A couple of weeks ago, I had an assignment about salt lamps and how they work. The theory is this: carbon dioxide is composed of positive and negative ions. As Wikipedia says:
Salt lamps are said to work by producing more negative ions than positive ones, thus cancelling out the debilitating effects of the excess of positive ions in the stale air of an office or other polluted environment. Be that as it may, the connection between bits being organised into bytes, megabytes, etc. in order to compute information and the fact that electrical activity organises information in the phenomenal world is compelling, to say the least.
Take it a bit further, to the quantum level and, as too many quantum physicists have pointed out, light waves exhibit the properties of a particle only when they are observed. When they are not observed, they have both wavelike qualities and particle-likee qualities, with the potential to “become something” if they are observed. This is the kind of thing Campbell talks about and when you listen to him, it seems laughingly obvious that we do live in a digital universe.
I wasn’t quite ready for it, though, when he said that the subjective universe was infinitely larger than the objective universe. Then it all became clear when he mentioned in the fifth segment of the series that he had studied with Robert Monroe, author of Journeys Out of the Body, and had visited alternative realities hundreds of times and had verified the reality of his experiences. This was no idle boast, either. It was his job as a physicist to both explore out of body experiences and devise ways to verify and replicate them. You can read his story on his website, MY BIG TOE. Click the link and you will be digitally taken to his “About the Author” page.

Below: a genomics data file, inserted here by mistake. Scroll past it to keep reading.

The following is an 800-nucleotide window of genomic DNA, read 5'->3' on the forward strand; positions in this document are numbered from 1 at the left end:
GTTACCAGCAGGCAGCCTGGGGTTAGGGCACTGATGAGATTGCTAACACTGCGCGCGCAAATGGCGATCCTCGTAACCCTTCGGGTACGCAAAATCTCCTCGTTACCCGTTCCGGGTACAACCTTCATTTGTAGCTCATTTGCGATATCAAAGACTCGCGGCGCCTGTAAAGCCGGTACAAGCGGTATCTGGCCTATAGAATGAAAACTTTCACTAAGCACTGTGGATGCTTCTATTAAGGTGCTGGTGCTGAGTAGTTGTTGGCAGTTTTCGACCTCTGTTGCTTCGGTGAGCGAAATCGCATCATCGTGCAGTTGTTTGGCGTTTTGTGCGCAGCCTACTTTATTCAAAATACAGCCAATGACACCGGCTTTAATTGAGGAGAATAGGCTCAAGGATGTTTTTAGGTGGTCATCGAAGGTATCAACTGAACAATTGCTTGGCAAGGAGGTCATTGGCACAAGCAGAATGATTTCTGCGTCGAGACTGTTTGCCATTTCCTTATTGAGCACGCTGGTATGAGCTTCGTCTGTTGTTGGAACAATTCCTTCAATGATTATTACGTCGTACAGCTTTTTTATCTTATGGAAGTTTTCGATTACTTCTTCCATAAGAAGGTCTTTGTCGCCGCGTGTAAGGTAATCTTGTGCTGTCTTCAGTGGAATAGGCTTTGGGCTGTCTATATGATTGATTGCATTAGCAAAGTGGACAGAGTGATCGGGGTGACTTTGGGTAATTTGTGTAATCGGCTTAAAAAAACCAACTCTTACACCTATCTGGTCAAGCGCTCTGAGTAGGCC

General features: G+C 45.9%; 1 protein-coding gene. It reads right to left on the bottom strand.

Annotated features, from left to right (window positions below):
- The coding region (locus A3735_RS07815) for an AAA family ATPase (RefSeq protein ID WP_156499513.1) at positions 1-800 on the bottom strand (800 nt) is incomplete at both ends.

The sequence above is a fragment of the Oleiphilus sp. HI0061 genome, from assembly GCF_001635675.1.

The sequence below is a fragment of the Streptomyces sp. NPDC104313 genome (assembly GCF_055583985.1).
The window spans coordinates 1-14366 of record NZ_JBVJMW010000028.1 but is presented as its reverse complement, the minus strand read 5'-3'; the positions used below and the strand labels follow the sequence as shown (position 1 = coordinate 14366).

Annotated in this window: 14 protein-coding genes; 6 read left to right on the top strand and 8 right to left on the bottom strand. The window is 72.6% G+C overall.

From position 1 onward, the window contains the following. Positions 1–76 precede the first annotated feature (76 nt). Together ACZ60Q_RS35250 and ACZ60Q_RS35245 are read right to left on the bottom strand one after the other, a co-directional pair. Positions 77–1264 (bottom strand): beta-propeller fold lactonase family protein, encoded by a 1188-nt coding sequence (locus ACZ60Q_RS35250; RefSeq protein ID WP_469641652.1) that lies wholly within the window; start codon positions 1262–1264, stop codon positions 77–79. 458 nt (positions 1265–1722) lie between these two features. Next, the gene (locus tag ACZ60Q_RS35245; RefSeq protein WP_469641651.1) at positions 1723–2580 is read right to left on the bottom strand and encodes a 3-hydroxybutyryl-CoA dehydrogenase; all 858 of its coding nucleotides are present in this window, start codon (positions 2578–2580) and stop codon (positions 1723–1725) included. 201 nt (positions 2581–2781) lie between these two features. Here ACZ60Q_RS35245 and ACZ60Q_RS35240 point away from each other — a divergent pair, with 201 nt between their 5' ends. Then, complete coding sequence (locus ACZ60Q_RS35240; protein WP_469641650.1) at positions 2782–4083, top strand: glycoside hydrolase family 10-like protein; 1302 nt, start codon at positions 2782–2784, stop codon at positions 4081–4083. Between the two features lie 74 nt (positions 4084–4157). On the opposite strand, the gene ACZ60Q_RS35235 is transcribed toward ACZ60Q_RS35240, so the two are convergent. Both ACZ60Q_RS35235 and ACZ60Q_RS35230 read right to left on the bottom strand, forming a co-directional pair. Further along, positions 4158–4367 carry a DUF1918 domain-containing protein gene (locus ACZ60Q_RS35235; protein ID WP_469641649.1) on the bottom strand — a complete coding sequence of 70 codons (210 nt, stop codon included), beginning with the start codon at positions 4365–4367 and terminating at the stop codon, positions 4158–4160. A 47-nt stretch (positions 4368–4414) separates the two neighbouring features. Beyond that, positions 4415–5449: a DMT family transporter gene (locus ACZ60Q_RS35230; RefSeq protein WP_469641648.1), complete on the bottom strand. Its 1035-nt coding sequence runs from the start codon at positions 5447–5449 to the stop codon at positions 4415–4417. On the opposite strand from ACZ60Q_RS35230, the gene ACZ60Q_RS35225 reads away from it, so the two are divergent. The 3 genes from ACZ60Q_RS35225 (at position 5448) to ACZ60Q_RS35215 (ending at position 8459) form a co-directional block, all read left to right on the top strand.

After listening to Tom Campbell speak, any lingering ideas you may have that this world is the only “real world” will vanish. He is just too logical and, more importantly, has too much experience at exploring alternative realities to dismiss. Personally, I was MOST impressed by the fact that he is aware that his Big TOE is a metaphor only. Every theory and every belief system we have is a metaphor, including quantum physics. If a practising physicist understands this, I reckon he must be on to something.
I’m sure I’ll be writing more about Tom Campbell’s Big TOE. In fact, it’s hard for me to stop now. However, I’m going to dust off my Neuroprogrammer brainwave entrainment software and let Tom explain himself to you. I’ve embedded his entire Youtube presentation below. It’s over an hour long, but you can always listen to it in segments as I’m doing. It takes awhile for him to warm up, so give him some time. You’ll be glad you did.
ps: What is the brain? It’s all of the above: physical, chemical, electrical, holographic and digital. Or none of the above. Use your own metaphor.